On Monday, the New York Times website will no longer offer all of its content free of charge. As a regular reader of the Times online and a former subscriber to the ink and paper edition (I can't get it delivered here in the hinterlands) I hope this works for them.
Professional journalism, the kind where facts are checked, stories are more than 140 characters long, and real investigative work is done to understand the underlying facts behind the issues, is hard to do for free. Yes, advertising is one source of revenue, but to date, online banners, interstitials, and other sponsorship models haven't been able to foot the bill.
Internet purists are up in arms. They insist that "on the internet, information wants to be free." That's all well and good unless providing that information is how you put food on your table. Reporters can't pay their mortgages with good will.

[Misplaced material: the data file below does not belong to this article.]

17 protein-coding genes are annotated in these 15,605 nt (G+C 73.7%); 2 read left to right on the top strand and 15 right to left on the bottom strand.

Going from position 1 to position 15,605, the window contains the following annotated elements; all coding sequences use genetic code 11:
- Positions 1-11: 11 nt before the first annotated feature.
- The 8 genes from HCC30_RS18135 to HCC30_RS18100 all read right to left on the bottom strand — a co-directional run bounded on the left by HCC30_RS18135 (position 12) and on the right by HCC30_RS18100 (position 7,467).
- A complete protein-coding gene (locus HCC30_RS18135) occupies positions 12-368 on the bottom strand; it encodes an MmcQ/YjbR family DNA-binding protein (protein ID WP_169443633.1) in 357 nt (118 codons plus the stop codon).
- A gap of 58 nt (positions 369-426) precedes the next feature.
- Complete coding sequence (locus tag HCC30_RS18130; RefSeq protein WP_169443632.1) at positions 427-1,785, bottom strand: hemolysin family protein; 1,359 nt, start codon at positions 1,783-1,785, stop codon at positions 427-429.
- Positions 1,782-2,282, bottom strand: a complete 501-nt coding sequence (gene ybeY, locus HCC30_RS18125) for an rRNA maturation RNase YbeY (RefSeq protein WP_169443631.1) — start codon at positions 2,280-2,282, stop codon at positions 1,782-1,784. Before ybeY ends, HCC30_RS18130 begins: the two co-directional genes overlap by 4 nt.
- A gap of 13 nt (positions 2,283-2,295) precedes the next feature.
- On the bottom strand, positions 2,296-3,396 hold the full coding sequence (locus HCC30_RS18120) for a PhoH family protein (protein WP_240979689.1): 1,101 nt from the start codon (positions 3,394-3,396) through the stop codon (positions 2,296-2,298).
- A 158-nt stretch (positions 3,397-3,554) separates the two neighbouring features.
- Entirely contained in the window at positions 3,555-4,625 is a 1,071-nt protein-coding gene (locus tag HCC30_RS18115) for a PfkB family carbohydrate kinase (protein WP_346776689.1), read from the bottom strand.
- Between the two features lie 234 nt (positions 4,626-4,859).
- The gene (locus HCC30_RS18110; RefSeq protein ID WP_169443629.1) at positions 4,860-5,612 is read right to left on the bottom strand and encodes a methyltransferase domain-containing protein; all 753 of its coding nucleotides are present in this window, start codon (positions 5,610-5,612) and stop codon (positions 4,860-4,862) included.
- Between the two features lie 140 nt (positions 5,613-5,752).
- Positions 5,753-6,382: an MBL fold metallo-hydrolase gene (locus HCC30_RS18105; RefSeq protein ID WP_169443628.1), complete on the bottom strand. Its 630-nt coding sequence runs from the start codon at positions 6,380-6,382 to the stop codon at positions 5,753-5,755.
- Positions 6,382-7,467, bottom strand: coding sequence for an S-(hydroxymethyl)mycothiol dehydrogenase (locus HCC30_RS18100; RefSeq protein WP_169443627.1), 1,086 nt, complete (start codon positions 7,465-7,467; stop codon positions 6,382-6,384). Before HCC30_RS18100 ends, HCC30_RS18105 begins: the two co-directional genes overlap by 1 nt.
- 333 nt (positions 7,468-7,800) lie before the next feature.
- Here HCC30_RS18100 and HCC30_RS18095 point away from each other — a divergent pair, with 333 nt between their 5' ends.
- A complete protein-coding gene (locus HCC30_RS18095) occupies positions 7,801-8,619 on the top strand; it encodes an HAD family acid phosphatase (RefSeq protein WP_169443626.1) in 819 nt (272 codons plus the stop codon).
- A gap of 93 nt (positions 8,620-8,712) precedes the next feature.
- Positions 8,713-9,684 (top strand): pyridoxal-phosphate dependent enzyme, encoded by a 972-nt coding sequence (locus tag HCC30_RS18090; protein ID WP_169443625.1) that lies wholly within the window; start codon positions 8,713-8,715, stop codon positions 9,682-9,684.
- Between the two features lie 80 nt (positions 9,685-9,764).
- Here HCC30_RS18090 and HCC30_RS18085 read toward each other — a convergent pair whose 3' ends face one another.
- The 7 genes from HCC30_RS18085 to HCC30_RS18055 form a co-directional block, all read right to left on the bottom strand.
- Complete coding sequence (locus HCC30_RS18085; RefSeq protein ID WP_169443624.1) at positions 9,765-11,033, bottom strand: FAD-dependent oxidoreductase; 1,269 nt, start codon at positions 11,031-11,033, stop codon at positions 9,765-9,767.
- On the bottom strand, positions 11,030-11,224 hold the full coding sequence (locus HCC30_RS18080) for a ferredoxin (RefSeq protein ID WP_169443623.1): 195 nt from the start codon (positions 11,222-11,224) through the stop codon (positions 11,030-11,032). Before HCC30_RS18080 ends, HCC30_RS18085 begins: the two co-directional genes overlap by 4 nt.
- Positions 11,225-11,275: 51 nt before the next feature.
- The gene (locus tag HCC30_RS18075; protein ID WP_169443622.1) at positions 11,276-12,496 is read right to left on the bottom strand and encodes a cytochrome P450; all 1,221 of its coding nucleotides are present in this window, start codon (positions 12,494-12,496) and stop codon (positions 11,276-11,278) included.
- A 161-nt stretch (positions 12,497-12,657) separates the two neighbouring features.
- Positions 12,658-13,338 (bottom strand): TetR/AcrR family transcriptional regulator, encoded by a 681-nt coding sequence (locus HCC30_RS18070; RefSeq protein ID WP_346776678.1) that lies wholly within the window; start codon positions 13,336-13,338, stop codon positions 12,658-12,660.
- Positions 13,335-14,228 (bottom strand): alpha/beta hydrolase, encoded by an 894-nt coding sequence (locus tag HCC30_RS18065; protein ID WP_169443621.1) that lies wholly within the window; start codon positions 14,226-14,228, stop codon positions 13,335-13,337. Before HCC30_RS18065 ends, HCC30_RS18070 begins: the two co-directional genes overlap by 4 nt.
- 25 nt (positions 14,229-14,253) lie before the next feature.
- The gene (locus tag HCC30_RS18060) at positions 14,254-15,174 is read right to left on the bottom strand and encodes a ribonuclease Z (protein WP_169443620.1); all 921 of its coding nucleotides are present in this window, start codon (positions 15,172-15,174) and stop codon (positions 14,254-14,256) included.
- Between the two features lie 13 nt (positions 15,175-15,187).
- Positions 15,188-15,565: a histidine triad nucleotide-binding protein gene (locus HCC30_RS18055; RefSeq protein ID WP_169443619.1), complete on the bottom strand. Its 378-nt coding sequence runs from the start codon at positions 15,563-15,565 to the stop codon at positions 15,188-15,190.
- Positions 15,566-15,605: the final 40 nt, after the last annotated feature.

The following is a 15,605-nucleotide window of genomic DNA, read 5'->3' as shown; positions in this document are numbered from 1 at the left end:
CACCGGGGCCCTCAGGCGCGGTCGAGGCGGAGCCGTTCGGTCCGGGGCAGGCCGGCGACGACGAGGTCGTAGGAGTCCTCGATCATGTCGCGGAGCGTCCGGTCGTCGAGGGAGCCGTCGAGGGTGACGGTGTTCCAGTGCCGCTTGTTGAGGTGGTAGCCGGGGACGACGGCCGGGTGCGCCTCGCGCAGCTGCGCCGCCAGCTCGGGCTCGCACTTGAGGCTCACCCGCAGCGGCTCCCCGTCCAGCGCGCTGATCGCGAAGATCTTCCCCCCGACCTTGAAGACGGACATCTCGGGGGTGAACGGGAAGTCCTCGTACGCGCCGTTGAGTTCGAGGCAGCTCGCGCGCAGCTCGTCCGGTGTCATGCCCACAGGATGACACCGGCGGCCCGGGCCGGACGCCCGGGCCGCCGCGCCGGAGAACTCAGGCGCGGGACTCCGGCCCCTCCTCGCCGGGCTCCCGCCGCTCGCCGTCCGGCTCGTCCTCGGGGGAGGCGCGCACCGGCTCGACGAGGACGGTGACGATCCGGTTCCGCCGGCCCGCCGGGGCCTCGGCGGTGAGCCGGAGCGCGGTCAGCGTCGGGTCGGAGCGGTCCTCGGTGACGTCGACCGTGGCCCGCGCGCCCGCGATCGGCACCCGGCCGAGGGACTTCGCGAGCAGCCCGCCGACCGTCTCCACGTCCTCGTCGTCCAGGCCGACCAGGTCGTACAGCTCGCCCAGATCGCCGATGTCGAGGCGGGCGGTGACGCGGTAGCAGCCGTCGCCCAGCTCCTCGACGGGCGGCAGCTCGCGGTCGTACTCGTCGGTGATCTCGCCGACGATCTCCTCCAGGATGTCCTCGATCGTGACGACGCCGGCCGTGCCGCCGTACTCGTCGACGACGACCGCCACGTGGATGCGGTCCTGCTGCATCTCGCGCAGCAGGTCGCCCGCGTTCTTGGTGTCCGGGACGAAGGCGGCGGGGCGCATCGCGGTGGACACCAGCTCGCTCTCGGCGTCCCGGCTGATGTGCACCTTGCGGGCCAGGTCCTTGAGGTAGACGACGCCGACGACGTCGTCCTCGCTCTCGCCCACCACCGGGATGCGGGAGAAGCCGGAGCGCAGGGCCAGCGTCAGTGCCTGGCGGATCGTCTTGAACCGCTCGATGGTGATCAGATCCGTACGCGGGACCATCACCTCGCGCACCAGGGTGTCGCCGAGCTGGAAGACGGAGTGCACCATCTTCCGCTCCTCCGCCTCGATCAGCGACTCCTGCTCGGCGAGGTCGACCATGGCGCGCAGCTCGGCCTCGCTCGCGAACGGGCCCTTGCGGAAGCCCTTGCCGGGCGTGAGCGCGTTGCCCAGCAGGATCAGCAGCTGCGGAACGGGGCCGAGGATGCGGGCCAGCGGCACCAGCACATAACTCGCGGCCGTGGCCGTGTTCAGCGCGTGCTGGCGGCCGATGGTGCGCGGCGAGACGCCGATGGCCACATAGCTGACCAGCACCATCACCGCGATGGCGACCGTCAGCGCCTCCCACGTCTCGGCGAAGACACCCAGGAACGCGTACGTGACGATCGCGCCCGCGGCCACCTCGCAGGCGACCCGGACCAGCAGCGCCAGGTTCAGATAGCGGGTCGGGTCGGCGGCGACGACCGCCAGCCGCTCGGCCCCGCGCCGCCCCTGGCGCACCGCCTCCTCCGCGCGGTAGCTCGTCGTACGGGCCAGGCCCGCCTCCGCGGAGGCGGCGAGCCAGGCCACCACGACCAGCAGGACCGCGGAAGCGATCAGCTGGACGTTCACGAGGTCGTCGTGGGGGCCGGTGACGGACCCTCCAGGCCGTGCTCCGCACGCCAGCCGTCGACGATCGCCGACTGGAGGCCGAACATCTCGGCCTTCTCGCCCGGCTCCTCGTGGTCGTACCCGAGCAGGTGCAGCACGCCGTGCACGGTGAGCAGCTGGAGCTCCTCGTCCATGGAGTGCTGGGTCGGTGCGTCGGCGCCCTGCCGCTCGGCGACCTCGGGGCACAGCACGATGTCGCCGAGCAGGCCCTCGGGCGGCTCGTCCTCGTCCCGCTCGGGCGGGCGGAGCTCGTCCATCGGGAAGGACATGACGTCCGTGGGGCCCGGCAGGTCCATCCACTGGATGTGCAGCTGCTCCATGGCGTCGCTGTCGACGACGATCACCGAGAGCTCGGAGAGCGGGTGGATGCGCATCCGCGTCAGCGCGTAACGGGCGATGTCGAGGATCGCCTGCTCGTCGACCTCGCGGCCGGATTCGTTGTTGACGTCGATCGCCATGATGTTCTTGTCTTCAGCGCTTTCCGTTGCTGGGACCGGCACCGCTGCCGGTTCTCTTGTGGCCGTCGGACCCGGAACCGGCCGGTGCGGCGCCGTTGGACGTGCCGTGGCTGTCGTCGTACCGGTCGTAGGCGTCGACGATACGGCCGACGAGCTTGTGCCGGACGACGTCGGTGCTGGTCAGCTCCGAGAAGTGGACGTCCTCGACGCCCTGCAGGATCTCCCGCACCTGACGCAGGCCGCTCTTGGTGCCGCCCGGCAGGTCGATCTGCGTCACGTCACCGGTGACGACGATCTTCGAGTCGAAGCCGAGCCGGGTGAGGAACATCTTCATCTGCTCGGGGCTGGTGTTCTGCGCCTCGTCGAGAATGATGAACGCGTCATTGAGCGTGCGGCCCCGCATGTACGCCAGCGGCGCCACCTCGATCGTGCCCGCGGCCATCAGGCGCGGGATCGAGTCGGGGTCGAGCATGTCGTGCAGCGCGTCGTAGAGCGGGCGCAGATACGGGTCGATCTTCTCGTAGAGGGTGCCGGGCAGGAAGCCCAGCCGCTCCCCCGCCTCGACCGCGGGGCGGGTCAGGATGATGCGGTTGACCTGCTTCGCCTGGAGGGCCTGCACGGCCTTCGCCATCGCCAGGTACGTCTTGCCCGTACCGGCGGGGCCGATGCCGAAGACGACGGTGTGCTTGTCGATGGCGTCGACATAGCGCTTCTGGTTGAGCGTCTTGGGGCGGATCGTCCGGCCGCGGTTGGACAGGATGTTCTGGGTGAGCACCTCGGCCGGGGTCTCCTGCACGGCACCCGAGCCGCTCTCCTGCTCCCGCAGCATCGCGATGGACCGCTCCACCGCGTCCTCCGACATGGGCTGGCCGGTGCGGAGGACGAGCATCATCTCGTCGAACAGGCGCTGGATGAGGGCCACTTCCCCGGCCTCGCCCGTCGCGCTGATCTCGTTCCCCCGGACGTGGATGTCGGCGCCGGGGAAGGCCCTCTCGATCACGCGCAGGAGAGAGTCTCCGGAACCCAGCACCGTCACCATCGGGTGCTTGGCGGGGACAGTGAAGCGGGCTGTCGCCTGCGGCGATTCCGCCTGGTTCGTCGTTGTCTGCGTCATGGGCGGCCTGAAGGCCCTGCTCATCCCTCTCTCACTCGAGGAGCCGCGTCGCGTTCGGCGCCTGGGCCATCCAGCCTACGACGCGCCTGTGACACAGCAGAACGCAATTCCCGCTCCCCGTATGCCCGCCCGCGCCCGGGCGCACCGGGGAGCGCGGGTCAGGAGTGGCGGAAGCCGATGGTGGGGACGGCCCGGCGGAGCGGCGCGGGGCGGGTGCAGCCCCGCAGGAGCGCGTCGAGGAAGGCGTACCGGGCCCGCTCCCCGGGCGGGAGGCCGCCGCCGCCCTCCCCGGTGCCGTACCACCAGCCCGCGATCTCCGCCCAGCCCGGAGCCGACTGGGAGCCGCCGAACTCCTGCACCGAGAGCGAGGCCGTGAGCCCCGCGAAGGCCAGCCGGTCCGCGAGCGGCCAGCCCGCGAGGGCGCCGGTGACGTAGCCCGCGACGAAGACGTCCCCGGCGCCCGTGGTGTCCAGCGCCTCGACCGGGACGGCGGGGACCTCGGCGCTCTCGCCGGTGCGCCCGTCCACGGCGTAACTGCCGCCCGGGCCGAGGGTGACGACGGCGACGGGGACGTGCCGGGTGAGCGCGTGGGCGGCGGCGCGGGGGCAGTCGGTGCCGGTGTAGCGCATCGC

What it boils down for me to is this: I believe professional, edited, investigative journalism is essential to our democracy. It keeps corporations from taking advantage of workers and the environment. It prevents politicians from running roughshod over the constitution. It helps me understand whether or not Spiderman the Musical is worth a trip to New York.
So I for one, will be paying for the Times starting Monday and continue to receive the analog version of the Sheboygan Press in my mailbox each morning. Because as imperfect as the press is – and believe me, the Sheboygan Press and New York Times are far from perfect – it's better than relying on the unfiltered mass of "information" that's out there on the web.